The hit single “Duel of the Fates” premiered worldwide before the movie itself.  Hit single?  “Duel of the Fates” had a stunning music video…really, a long kick-ass extended trailer.  It made the rotation on MuchMusic and MTV, for good reason.  Not only was the video a showcase for Darth Maul and our heroes Obi-Wan Kenobi and Qui-Gon Jinn, but the music resonated with people too.  It’s tense track with a choir, which Williams always saves for the most dramatic moments in Star Wars.  It’s fraught with drama and it’s brilliantly composed, and performed by the London Symphony.

The sheer scale of everything Star Wars in May 1999 meant that we would be stocking The Phantom Menace soundtrack front-racked at the Record Store.  That was rare for us.  Previously, we stocked James Horner’s Titanic soundtrack, but that boasted Celine Dion’s massive “My Heart Will Go On”.  In a sense, perhaps “Duel of the Fates” was the “My Heart Will Go On” of Star Wars.  It wasn’t as big but it sure helped put the soundtrack CD on the racks.  There were some incredible themes on the soundtrack, but unfortunately also a lot of music that, to use a phrase of my friend Erik Woods, was just “sonic wallpaper”.

The CD was released on Tuesday, May 4, 1999, in advance of the film.  We received our copies on Friday, June 30.

Of course I was going to buy my copy right then and there, but I couldn’t believe what I saw when I scanned the back cover.  Track 15 caught my eye.

What.  The.  Hell?

“Qui-Gon’s Noble End”.  Everybody knew that Liam Neeson was playing a new Jedi character named Qui-Gon Jinn.  A little after that, another track includes “Qui-Gon’s Funeral”!

Why…the fuck…would you advertise that Liam Neeson is dying in the fucking movie, two weeks before the movie is even out?  Who named these tracks?  Why the hell would you spoil the end of the movie so badly for everyone?

It was baffling.  It’s still baffling.

The track list for Star Wars Episode VIII: The Last Jedi has leaked.  I’ve seen it.  There are really no colossal spoilers on it.  You’ll still want to avoid it if you wish to remain completely spoiler free, but at least they’ve learned their lesson about naming tracks.

One of the most anticipated movies of all time was bound to sell more than a handful of soundtracks in advance.  That’s why The Phantom Menace was on our charts!  Every single person who bought that CD knew that Liam Neeson was going to die.

The Phantom Menace came out on May 19.  My sister and I sat there, watching the final duel.  As lightsabers ignited, “Duel of the Fates” began to play.  We both sat wondering exactly when Qui-Gon was going to meet his noble end.  It became obvious when he and Obi-Wan Kenobi were separated by a force field.  Right on cue, Darth Maul impaled him with his red-bladed weapon.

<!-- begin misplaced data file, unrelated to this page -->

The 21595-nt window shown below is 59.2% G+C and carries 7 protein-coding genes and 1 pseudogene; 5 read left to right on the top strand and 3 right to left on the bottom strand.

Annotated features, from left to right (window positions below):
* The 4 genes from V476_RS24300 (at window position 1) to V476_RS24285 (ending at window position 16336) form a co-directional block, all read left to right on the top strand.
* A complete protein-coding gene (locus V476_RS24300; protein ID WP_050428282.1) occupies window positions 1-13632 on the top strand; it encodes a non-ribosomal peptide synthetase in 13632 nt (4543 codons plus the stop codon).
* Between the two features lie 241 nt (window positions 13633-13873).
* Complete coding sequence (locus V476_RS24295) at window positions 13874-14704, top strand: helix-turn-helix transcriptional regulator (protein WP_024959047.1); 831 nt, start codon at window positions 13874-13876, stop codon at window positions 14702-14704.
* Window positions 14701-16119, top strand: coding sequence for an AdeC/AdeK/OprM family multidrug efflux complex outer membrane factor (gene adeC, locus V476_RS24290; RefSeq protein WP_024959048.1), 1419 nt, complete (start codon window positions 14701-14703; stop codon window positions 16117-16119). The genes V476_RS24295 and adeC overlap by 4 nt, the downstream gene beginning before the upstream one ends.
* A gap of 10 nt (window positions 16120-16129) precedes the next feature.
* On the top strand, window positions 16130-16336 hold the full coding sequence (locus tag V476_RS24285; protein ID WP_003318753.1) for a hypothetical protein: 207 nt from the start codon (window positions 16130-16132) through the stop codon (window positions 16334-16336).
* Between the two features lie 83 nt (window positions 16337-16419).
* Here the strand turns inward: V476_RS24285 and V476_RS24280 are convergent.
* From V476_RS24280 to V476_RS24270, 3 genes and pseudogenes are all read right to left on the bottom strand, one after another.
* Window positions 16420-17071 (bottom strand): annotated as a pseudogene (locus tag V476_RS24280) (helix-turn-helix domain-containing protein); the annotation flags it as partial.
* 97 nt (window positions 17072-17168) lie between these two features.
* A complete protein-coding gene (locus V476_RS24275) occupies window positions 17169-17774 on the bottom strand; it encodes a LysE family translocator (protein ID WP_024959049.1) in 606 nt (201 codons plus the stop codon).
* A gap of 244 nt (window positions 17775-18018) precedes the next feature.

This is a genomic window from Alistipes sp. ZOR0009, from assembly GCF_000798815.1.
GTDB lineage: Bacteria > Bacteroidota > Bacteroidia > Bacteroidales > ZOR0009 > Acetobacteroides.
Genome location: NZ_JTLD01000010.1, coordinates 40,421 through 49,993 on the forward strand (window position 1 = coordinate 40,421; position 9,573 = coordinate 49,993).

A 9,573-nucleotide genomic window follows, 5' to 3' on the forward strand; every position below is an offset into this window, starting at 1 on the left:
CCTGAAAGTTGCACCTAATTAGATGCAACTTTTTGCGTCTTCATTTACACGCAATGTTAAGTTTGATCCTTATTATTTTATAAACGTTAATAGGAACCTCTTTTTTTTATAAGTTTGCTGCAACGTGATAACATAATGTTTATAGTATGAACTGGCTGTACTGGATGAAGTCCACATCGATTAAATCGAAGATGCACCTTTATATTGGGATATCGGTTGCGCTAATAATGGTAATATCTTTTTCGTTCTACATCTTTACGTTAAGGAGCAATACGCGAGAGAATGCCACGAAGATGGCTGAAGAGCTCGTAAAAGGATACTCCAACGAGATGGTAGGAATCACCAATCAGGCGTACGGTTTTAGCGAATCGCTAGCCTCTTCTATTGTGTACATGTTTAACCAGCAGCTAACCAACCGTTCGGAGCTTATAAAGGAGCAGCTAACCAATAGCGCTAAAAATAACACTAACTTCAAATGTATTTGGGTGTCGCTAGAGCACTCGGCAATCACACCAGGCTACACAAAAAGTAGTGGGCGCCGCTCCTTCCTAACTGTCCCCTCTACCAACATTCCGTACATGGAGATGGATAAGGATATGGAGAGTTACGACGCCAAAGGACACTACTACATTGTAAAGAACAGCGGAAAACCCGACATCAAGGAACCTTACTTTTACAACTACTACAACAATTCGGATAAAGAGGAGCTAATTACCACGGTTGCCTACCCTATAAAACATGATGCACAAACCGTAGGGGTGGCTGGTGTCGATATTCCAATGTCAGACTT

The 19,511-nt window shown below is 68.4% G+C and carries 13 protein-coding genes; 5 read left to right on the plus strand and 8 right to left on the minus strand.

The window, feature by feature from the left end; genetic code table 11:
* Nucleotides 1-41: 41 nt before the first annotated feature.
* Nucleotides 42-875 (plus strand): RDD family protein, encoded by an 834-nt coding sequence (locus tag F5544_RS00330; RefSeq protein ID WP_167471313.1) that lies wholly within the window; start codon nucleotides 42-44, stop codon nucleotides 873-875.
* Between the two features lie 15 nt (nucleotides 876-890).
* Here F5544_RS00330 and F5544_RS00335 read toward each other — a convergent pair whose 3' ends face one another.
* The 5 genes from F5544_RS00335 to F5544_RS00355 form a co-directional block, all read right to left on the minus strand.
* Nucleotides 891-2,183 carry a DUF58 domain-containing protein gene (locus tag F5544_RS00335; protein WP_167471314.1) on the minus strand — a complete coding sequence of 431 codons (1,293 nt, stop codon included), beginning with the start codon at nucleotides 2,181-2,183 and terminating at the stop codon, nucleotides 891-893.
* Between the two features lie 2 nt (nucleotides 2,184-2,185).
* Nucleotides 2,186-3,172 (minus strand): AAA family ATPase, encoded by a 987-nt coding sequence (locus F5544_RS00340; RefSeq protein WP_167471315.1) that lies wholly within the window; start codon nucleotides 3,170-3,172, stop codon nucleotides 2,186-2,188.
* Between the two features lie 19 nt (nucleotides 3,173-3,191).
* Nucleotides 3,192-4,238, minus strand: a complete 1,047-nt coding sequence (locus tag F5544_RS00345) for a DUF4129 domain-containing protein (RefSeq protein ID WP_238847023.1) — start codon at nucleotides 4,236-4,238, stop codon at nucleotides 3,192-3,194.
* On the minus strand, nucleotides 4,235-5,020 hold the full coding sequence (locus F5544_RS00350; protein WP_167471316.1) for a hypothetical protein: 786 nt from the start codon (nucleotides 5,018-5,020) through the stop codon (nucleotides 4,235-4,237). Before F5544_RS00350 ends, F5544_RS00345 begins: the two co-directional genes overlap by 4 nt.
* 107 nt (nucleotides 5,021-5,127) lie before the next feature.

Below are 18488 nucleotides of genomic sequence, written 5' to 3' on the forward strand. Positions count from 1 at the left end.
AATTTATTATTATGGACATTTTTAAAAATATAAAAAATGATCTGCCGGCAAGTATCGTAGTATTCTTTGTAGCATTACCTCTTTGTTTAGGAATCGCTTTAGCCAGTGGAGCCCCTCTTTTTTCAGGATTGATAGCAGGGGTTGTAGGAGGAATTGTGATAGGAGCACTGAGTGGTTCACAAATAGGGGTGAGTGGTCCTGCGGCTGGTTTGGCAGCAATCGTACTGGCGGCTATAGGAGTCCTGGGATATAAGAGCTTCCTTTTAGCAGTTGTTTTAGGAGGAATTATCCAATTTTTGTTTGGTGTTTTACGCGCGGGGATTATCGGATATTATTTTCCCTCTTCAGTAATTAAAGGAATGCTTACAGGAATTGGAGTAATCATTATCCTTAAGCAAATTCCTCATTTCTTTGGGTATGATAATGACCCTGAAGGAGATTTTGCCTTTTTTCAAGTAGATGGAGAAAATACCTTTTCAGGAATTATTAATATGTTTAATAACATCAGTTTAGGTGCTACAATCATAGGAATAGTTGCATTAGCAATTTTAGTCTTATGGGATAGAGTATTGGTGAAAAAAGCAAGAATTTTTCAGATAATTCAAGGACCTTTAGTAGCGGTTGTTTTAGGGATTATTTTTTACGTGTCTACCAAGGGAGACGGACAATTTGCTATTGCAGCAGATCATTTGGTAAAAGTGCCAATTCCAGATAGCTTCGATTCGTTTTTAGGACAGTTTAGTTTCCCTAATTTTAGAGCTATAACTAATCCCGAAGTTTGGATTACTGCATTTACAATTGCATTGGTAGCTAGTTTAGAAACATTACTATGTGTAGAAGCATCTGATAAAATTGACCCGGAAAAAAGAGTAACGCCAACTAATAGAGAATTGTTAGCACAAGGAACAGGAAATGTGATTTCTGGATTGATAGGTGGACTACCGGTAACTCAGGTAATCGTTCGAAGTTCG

It could have been shocking, but the bigger surprise was that they killed off such a cool villain as Darth Maul after just one movie.  (Yes, I know he was resurrected on Clone Wars, a good TV series.)

As we gear up for The Last Jedi in a few short days, let those who wish to remain spoiler-free do so in peace.  There will hopefully be no Death Star-sized screwups like “Qui-Gon’s Nobel End”!

 

 

REVIEW: Spaceballs – The Soundtrack (1987)

I will be going LIVE at 12:30 AM (ET) Saturday morning with Robert Daniels on VISIONS IN SOUND. Tune in on your dial to 98.5 or internet to CKWR!  If you’re in the UK, why not wake up with us and some cool soundtrack music?

May was Star Wars month on Visions In Sound, but now it’s June and it’s also the 30th anniversary of the Star Wars parody Spaceballs!  We will be spinning music and discussing this comedy classic.  Jason Drury and I will help Rob with the celebration.  Join Us THIS Saturday 12:30-2:30am (ET)

 

SPACEBALLS – The Soundtrack (1987 Atlantic)

Hello, baaaaabay!

Composer John Morris has a long career working with Mel Brooks.  The Producers, Young Frankenstein, Blazing Saddles…all that was John Morris.  He is also responsible for the “Spaceballs Main Title Theme”, which is intentionally cheesy complete with laser beam sounds.  Any spoof of Star Wars should also spoof the music, and the title theme suits that role.  It sounds 50% Star Wars, and 50% The Last Starfighter.  It’s rousing but not at all serious, and a fine indication of the kind of movie that Spaceballs is.  The film wasn’t so well received back in 1987, but today it is fondly remembered.  Mel Brooks is even considering a sequel.

Kim Carnes and Jeffrey Osborne provide the love ballad “My Heart Has a Mind of Its Own”.  I enjoy Kim’s rasp, always nice to hear, but I couldn’t tell you what scene in the movie this goes with (and I’ve seen the movie 100 times at least.)  You can safely skip this one. Berlin have a cool track called “Heartstrings”, produced by none other than Bob Ezrin! This one is worth a listen.